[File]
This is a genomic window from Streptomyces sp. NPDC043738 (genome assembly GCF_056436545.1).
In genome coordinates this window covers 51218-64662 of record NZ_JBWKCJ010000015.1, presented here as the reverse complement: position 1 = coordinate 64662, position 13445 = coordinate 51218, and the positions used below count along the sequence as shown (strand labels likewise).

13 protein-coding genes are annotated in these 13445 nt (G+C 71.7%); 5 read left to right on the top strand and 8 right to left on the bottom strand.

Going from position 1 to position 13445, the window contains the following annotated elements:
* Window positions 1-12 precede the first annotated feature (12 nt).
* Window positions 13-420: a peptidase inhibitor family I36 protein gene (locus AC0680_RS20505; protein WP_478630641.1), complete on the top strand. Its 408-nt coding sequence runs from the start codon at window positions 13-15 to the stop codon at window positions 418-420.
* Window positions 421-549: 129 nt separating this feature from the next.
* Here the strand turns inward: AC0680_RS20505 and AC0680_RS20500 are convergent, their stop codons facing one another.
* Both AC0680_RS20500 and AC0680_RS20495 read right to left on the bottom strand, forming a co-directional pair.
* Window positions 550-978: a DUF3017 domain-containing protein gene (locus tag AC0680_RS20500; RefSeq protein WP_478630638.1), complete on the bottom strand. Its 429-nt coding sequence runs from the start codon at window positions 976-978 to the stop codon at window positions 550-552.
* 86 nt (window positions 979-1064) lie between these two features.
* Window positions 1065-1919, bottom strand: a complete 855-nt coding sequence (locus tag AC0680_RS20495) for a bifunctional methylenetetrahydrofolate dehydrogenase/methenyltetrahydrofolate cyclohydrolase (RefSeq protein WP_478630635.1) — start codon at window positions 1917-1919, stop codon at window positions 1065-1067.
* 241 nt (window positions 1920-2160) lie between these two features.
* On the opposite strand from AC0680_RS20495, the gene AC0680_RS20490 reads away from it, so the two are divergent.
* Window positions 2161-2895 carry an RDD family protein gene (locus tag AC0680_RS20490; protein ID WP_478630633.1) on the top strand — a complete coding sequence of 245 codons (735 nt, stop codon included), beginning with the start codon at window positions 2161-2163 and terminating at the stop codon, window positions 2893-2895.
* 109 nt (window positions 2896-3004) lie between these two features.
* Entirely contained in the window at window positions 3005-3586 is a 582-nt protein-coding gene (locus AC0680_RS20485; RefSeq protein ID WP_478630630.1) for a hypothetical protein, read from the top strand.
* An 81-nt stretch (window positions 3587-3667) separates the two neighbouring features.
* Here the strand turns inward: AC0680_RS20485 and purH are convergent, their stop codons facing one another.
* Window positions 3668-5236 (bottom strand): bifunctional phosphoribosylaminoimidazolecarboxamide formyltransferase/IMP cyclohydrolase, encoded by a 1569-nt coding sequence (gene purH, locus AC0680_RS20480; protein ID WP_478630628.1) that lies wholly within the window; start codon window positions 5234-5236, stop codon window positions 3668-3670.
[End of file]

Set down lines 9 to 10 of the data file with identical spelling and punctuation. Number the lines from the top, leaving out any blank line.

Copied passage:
* Both AC0680_RS20500 and AC0680_RS20495 read right to left on the bottom strand, forming a co-directional pair.
* Window positions 550-978: a DUF3017 domain-containing protein gene (locus tag AC0680_RS20500; RefSeq protein WP_478630638.1), complete on the bottom strand. Its 429-nt coding sequence runs from the start codon at window positions 976-978 to the stop codon at window positions 550-552.